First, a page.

As someone who has to sit through a lot of bad fantasy shows, including many that somehow do get renewed, I took Bastard Son’s cancellation personally. Like many of you, I too am exhausted by the speed at which shows like this are cancelled, and by “shows like this”, I’m specifically referring to LGBTQ+ content.

Call me paranoid all you want, but it’s hard to deny that queer-led shows are carted down the river far quicker and far more often than their straight counterparts, which is even more noticeable when there still aren’t that many queer-led shows in the first place, particularly within the realm of fantasy.

Out of all these cancellations, it was Bastard Son’s demise that hurt the most though thanks to all the lost potential of this instant classic.

We’re Here

By Laura Jane Turner, TV Editor

Reality television can often get overlooked as being trashy, frivolous and trivial. But if there was ever a show that was going to categorically prove that wrong, it’s We’re Here.

The show had already built its legacy as a queer safe space, celebrating and platforming intersections of the community that don’t often get represented. It makes for cathartic viewing; self love, acceptance and resilience all wrapped into one.

Back for its third season this year, We’re Here has encapsulated a snapshot in time for queer history in the United States.

Books are getting removed from schools, historically homophobic rhetoric has resurfaced to fuel outrage about Drag Story Times and LGBTQ+ inclusive laws are under threat. It’s against this backdrop that season three of We’re Here was filmed – capturing protests and opinions on the ground.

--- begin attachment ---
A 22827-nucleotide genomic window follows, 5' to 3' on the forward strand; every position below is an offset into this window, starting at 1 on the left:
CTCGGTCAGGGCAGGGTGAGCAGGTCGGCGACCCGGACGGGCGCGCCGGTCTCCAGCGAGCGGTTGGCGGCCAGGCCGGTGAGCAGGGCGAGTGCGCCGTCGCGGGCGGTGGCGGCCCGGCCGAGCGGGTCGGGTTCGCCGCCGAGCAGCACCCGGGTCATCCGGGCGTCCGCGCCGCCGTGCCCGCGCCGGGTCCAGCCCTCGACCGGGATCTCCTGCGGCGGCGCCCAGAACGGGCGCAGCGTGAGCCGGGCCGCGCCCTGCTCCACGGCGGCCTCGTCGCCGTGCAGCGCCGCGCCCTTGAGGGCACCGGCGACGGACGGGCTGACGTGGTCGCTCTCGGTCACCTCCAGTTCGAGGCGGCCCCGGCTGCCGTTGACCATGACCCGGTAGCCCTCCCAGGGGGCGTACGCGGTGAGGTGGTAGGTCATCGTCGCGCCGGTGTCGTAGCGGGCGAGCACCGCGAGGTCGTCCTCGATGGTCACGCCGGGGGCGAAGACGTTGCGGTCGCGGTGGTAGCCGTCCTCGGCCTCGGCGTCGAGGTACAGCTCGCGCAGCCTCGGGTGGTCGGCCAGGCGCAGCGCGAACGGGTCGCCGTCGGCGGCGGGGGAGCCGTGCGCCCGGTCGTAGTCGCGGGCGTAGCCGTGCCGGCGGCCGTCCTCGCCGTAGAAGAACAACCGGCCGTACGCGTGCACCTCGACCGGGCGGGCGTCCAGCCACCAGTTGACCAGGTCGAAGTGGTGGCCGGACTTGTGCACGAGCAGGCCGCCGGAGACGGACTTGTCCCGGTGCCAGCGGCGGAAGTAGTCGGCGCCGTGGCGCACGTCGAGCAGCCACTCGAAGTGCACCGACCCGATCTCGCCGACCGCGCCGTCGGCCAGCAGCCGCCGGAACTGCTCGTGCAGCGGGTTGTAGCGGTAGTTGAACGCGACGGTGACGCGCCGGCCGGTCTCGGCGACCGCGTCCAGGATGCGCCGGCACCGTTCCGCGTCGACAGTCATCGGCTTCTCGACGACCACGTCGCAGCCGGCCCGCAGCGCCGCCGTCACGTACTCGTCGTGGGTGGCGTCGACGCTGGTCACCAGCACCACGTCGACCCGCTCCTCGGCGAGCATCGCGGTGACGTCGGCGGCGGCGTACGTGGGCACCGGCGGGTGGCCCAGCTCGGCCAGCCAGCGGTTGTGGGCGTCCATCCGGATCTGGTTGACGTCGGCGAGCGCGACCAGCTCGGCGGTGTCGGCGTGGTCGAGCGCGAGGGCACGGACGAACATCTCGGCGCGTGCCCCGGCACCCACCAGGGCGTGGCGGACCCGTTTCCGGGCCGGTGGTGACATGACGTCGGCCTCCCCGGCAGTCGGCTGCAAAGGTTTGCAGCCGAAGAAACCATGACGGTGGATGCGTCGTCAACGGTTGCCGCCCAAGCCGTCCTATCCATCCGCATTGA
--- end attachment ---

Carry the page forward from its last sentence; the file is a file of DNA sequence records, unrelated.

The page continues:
It’s meant that the show is more important than ever.

House of the Dragon

By Janet A Leigh, TV Writer

I sit in the camp of die-hard Game of Thrones fans that were utterly disappointed by the final series.

Among its many problems, Daenerys Targaryen’s story arc was a huge sticking point for many. Our Unburnt, Mother of Dragons, Breaker of Chains, Khaleesi was robbed of the ending she deserved when her descent into madness was more of a sharp plunge instead of a slow burn.

You can only imagine then, how insanely rewarding it has been to see the careful unfolding of this Targaryen tale. More than just a pretty thing – though its cinematic shots and grand-sweeping musical score were *chef’s kiss* – House of the Dragon peels back the layers of the Targaryen history to reveal the rot in the centre of the great houses’ decline.